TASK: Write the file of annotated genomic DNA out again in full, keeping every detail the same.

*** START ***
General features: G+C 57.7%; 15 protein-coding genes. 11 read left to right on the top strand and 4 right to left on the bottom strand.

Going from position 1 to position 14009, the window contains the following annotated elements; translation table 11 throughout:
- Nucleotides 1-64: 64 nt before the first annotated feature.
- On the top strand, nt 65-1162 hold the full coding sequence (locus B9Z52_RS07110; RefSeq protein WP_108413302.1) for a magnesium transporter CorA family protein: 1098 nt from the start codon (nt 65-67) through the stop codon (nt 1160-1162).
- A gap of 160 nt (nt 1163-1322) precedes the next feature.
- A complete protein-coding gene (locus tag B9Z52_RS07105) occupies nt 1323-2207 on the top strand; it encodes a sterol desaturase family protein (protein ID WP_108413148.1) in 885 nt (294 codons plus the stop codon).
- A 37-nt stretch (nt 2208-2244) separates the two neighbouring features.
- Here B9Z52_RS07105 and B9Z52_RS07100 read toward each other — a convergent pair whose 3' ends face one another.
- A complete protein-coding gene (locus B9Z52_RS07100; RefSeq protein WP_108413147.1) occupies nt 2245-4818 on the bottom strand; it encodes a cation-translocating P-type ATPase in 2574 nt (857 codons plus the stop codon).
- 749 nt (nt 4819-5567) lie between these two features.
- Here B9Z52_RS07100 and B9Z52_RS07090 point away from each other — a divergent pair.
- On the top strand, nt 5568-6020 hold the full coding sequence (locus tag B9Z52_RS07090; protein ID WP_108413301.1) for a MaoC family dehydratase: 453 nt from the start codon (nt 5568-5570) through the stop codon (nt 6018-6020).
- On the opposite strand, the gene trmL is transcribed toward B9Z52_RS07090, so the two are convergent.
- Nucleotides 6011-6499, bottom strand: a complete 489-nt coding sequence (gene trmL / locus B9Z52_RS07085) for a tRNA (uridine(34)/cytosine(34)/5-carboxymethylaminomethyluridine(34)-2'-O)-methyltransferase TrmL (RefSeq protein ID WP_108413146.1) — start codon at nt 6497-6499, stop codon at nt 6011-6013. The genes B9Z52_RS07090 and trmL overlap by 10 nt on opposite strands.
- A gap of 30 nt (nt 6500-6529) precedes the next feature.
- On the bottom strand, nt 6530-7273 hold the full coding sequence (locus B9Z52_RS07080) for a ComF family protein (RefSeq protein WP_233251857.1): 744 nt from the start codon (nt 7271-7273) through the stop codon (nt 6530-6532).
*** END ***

General features: G+C 57.7%; 15 protein-coding genes. 11 read left to right on the top strand and 4 right to left on the bottom strand.

Going from position 1 to position 14009, the window contains the following annotated elements; translation table 11 throughout:
- Nucleotides 1-64: 64 nt before the first annotated feature.
- On the top strand, nt 65-1162 hold the full coding sequence (locus B9Z52_RS07110; RefSeq protein WP_108413302.1) for a magnesium transporter CorA family protein: 1098 nt from the start codon (nt 65-67) through the stop codon (nt 1160-1162).
- A gap of 160 nt (nt 1163-1322) precedes the next feature.
- A complete protein-coding gene (locus tag B9Z52_RS07105) occupies nt 1323-2207 on the top strand; it encodes a sterol desaturase family protein (protein ID WP_108413148.1) in 885 nt (294 codons plus the stop codon).
- A 37-nt stretch (nt 2208-2244) separates the two neighbouring features.
- Here B9Z52_RS07105 and B9Z52_RS07100 read toward each other — a convergent pair whose 3' ends face one another.
- A complete protein-coding gene (locus B9Z52_RS07100; RefSeq protein WP_108413147.1) occupies nt 2245-4818 on the bottom strand; it encodes a cation-translocating P-type ATPase in 2574 nt (857 codons plus the stop codon).
- 749 nt (nt 4819-5567) lie between these two features.
- Here B9Z52_RS07100 and B9Z52_RS07090 point away from each other — a divergent pair.
- On the top strand, nt 5568-6020 hold the full coding sequence (locus tag B9Z52_RS07090; protein ID WP_108413301.1) for a MaoC family dehydratase: 453 nt from the start codon (nt 5568-5570) through the stop codon (nt 6018-6020).
- On the opposite strand, the gene trmL is transcribed toward B9Z52_RS07090, so the two are convergent.
- Nucleotides 6011-6499, bottom strand: a complete 489-nt coding sequence (gene trmL / locus B9Z52_RS07085) for a tRNA (uridine(34)/cytosine(34)/5-carboxymethylaminomethyluridine(34)-2'-O)-methyltransferase TrmL (RefSeq protein ID WP_108413146.1) — start codon at nt 6497-6499, stop codon at nt 6011-6013. The genes B9Z52_RS07090 and trmL overlap by 10 nt on opposite strands.
- A gap of 30 nt (nt 6500-6529) precedes the next feature.
- On the bottom strand, nt 6530-7273 hold the full coding sequence (locus B9Z52_RS07080) for a ComF family protein (RefSeq protein WP_233251857.1): 744 nt from the start codon (nt 7271-7273) through the stop codon (nt 6530-6532).